How cabbage family plants stop harmful bacteria enzymes

Jenn Hoskins
April 21, 2024

How cabbage family plants stop harmful bacteria enzymes

Image source: Natural Science News, 2024

Key findings

  • In a Cairo University study, compounds in Brassica vegetables such as cabbage showed potential to combat the tough bacteria Acinetobacter baumannii.
  • These vegetables contain metabolites that can inhibit bacterial growth and the activity of harmful enzymes, reducing the severity of the infection
  • Specific metabolites in these plants were identified as effective against the bacteria, similar to known lipase inhibitors used in treatments
In the fight against infections, scientists are constantly looking for innovative solutions. A recent study by researchers at Cairo University(1) has highlighted the potential of Brassica vegetables – such as cabbage and kale – in combating a particularly troublesome bacteria, Acinetobacter baumannii. This microbe is notorious for causing hospital-acquired infections and exhibiting resistance to multiple antibiotics, making it a major public health concern. Acinetobacter baumannii has an arsenal of weapons, including lipases, enzymes that can break down fats and invade host tissue, leading to serious infections. Currently, there are limited tools to effectively thwart these lipases. The Cairo University study sought to investigate whether compounds found in Brassica vegetables could serve as a new line of defense, focusing particularly on their ability to inhibit the bacterial lipases and thereby reduce the severity of the infection. The study involved analyzing six different Brassica vegetables: Chinese cabbage (CC), kale and Tuscan kale (CK and TK), red and green bok choy (RP and GP), and Brussels sprouts (BR). The team used advanced techniques, such as liquid chromatography and mass spectrometry (LC-QTOF-MS/MS), to identify a variety of secondary metabolites in these plants. These metabolites include glucosinolates(2), which have previously been shown to break down into biologically active compounds such as isothiocyanates when the plant is damaged or consumed. Glucosinolates and their hydrolysis products have been the subject of previous research due to their nutritional effects and potential health benefits. They are known to be present in high concentrations in cruciferous plants(2)and their degradation products have demonstrated antibacterial activity against human pathogens(3), suggesting a role in controlling infectious diseases. Furthermore, the research at Cairo University included hierarchical cluster analysis (HCA) and principal component analysis (PCA) to understand the chemical profiles of the extracts and their variability. It was found that RP and GP exhibited the highest antibacterial activity against A. baumannii. When examining the effects on bacterial growth and lipase activity, CK was the most effective, inhibiting lipase activity by 26%. The significance of these findings lies in the identification of nine specific metabolites that correlated with the observed antibacterial and lipase inhibitory activities. These metabolites, including glucosinolates and phenolic compounds, showed strong interactions with the lipase enzyme, as shown by molecular docking studies. These interactions were similar to those of orlistat, a known lipase inhibitor. The antibacterial properties of Brassica vegetables are further supported by extensive profiling of polyphenols in microgreens from Brassica species, including compounds such as anthocyanins and flavonol glycosides.(4). These polyphenols are associated with health benefits and have been identified as good sources of food polyphenols. Furthermore, the study is consistent with previous research showing that isothiocyanates, a group of compounds derived from glucosinolates, have significant antimicrobial activity against both Gram-positive and Gram-negative bacteria.(3)(5). The disruptive effect of these compounds on bacterial cell membranes, leading to potassium leakage and other cellular damage, underlines their potential as antimicrobials. The Cairo University research not only bridges the gap in scientific evidence regarding the use of Brassica vegetables in controlling A. baumannii infections, but also positions these common vegetables as a promising source of natural lipase inhibitors. The discovery of these bioactive compounds in Brassica vegetables could pave the way for the development of new treatments for bacterial infections, especially those caused by antibiotic-resistant strains. As the world grapples with the emergence of such drug-resistant bacteria, the findings of this study offer a glimmer of hope and a potential path to innovative plant-based therapeutic strategies.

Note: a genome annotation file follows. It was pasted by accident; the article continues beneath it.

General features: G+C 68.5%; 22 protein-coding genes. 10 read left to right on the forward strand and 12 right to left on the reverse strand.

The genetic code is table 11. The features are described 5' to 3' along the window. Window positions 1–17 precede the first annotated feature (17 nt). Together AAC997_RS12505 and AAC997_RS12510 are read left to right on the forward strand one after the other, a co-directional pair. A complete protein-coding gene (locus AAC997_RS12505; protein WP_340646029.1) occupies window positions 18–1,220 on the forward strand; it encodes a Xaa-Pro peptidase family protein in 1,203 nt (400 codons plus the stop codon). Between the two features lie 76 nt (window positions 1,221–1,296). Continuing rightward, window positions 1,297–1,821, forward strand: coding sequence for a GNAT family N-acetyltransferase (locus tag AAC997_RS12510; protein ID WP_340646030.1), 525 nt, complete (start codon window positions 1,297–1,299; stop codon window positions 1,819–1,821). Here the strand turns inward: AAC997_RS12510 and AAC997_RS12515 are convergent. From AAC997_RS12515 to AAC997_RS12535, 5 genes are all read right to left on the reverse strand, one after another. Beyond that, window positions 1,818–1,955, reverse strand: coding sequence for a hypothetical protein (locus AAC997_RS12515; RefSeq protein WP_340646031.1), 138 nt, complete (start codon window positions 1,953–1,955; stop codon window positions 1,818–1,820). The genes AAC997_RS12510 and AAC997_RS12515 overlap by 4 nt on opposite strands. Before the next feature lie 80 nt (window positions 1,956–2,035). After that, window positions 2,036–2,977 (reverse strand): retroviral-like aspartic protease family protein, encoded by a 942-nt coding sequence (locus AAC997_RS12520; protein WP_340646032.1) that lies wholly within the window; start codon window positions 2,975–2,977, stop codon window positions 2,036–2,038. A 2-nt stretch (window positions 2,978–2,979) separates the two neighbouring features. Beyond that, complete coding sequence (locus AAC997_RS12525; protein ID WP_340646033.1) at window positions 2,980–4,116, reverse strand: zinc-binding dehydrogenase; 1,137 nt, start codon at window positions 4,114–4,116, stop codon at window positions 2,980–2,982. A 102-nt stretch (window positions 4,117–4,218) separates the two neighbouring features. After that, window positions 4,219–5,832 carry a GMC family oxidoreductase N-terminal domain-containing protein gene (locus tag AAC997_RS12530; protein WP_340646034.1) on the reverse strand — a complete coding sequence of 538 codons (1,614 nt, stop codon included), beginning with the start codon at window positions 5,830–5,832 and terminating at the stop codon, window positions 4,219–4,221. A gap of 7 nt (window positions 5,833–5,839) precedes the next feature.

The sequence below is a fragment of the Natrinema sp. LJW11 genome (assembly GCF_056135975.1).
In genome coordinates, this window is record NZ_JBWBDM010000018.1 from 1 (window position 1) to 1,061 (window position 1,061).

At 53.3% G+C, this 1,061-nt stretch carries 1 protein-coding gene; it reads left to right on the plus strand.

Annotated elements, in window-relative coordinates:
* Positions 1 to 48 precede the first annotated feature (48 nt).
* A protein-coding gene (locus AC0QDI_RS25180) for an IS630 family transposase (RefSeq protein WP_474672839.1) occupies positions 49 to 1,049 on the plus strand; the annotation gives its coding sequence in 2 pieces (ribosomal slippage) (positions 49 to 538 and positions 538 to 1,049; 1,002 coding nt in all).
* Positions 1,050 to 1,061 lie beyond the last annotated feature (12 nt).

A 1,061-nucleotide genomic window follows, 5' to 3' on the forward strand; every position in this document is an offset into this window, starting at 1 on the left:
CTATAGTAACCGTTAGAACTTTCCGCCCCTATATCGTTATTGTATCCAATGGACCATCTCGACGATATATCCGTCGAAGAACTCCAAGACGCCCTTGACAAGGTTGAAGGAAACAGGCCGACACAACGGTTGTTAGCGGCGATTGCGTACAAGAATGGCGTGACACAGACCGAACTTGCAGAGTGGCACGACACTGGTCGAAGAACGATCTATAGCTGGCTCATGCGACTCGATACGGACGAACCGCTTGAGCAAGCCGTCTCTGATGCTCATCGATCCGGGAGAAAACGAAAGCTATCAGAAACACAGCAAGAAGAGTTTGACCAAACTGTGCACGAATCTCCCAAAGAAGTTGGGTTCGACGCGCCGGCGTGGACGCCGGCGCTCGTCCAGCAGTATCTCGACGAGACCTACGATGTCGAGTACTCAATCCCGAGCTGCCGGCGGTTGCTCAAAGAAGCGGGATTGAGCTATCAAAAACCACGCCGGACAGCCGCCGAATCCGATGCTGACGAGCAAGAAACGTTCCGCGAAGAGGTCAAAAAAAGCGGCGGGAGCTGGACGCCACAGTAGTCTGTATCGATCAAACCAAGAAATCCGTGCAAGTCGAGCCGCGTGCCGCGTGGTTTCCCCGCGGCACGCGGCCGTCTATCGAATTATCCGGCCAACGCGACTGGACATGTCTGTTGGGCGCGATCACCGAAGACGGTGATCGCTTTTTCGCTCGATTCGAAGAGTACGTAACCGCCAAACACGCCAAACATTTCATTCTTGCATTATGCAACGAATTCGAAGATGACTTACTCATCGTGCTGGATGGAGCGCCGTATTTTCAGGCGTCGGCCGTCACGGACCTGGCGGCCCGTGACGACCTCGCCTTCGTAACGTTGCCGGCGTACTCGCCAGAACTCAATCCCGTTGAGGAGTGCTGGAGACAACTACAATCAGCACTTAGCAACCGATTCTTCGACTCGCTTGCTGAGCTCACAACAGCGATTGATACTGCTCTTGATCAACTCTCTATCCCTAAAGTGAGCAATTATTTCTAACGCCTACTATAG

Main study

1) Evidence for the inhibitory effect of Brassica plants against Acinetobacter baumannii lipases: phytochemical analysis, in vitro and molecular docking studies.

Published on April 19, 2024

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